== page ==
Corps of Engineers team takes care of its own during Hurricane Sandy recovery
December 31, 2012
By Patrick Moes
- Army.mil: U.S. Army Humanitarian Relief - Hurricanes
- American Red Cross
- Army.mil: Americas News
- STAND-TO: U.S. Army Support to Humanitarian Assistance and Relief Operations
- U.S. Army Corps of Engineers
- USACE New York Recovery Field Office
- Army Corps of Engineers winds down power mission in Coney Island
- Automated system helps Army Corps manage debris mission in NYC
- Corps of Engineers, National Guard efforts spotlighted 1 month after Hurricane Sandy
- Army Corps clears boardwalk debris at Rockaway Beach
- Next phase of debris removal in NYC begins for Army Corps
- Army Corps helps Coney Island residents dig out of the sand
- Army Corps employs barges to move storm-damage debris out of NYC
- Army Corps helps clear damaged trees in Queens following Sandy
NEW YORK (Dec. 31, 2012) -- Nearly nine weeks after Hurricane Sandy slammed the greater New York area and caused billions of dollars in damage; Corps of Engineers employees continue supporting the city and state as they recover from the Oct. 29, 2012, disaster.
To help cope with the recovery effort, as well as being away from friends and family during the holiday season, the Corps of Engineers deployed two peer supporters from the Critical Incident Stress Management, or CISM, team to support the recovery effort nearly four weeks ago.
Since their arrival, Kevin Ewbank, a Rock Island District park ranger, and Valerie Mavis, an Albuquerque District park ranger, have navigated the New York traffic searching for the nearly 110 Corps employees to offer smiles, laughs and treats from the "green bag of goodies."
With each stop, the two-person team greets each Corps employee with the opportunity to reach their hand into the bag filled with healthy snacks. Ewbank said the act serves as a great ice breaker as well as providing a coping mechanism to stress.
"Eating healthy is a great way to deal with stress," he said. "We're just trying to encourage that."
In addition to the snacks, the team takes time to talk to each employee to see how they are doing. Ewbank said people in stressful situations are like balloons, and the stressors are the air filling up the balloon. He added that talking to the employees helps remove the air. He said normal people dealing with abnormal situations can lead to stress, and the team is here to help relieve the stress.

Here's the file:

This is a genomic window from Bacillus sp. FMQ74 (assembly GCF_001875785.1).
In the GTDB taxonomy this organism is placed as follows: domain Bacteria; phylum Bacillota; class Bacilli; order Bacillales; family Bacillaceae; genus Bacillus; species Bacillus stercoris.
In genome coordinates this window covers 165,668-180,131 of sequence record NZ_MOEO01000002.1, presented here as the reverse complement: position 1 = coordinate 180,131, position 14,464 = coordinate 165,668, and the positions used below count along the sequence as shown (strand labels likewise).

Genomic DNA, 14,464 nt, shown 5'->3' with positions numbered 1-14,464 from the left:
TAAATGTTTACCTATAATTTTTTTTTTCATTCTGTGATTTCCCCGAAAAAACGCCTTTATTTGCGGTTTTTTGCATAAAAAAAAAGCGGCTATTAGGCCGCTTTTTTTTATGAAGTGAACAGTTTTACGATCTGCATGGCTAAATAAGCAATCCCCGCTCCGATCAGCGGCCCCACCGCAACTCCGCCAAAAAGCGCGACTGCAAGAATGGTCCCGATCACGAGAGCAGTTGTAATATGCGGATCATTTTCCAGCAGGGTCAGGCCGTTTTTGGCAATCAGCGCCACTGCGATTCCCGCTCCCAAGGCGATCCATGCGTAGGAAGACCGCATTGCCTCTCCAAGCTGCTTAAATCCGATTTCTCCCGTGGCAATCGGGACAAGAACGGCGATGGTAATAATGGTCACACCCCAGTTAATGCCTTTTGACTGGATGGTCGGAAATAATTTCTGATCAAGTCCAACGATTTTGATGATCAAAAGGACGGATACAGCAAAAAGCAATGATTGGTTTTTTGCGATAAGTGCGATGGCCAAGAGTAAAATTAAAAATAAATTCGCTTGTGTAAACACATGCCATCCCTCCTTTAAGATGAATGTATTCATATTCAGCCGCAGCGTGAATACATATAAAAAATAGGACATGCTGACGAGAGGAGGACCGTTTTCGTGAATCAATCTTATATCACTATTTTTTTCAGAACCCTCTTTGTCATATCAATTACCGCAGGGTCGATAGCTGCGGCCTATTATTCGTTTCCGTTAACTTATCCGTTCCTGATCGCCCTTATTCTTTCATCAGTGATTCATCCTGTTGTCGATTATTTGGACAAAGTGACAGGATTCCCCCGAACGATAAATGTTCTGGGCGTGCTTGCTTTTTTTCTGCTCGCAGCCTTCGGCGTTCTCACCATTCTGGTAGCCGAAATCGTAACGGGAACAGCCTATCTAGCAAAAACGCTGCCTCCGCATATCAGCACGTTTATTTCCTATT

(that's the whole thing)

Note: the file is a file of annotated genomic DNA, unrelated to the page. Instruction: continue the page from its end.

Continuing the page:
"We are listening and looking for specific warning signs during our visits," he said. "If these are found, we utilize our training to help, or refer them to an employee assistance program, if needed."
Ewbank said that while the peer supporters have specialized training to recognize stress reactions and symptoms among Corps employees; he emphasized that they are peers.
During a visit to Staten Island, near Midland Beach, the team did more than talk to employees. While visiting the volunteers at the one of the temporary storage sites, the peer support team noticed some ornaments and United States flags had fallen from their locations around the make-shift "Tree of Hope."
The tree has become a focal point for the community's rebuilding efforts with a local elementary school creating paper ornaments and a group of military veterans placing flags around the entire site.
One by one the team picked up and placed the ornaments back on the tree and refastened the flags to the chain link fence. Above the tree, an American flag continued to fly while showing the wear and tear of the storm that destroyed so many homes.
With the red colors bleeding into the white stripes -- creating a dull pink color -- and torn edges fluttering against the Atlantic Ocean breeze, Ewbank said the flag "represents a community that is tattered, but [it's] intact."
Keeping employees in tack is one of the purposes of the CISM team. Mavis said the team has spoken with several Corps employees that are missing friends and family over the holiday season, but she added that the employees are taking comfort knowing their efforts are going toward helping people rebuild. "Seeing how people are able to accept the disaster is amazing," she said.
Ewbank and Mavis are part of a CISM team that includes more than 40 employees across the country. What started as an idea from a park ranger in the Corps' Tulsa District in 2004 has evolved to a team that is prepared to respond to any type of crisis from a drowning to a disaster response mission.
"We're not supposed to be the clinical support specialist," said Ewbank. "Rather, we serve as the friend who will listen, if needed."
He added that team tries to let everyone know that the feelings an employee may have during a crisis are normal, and they try to offer tips to deal with the stress.
"Taking care of our own is important," said Ewbank. "If we don't take care of them; how can they take care of others?"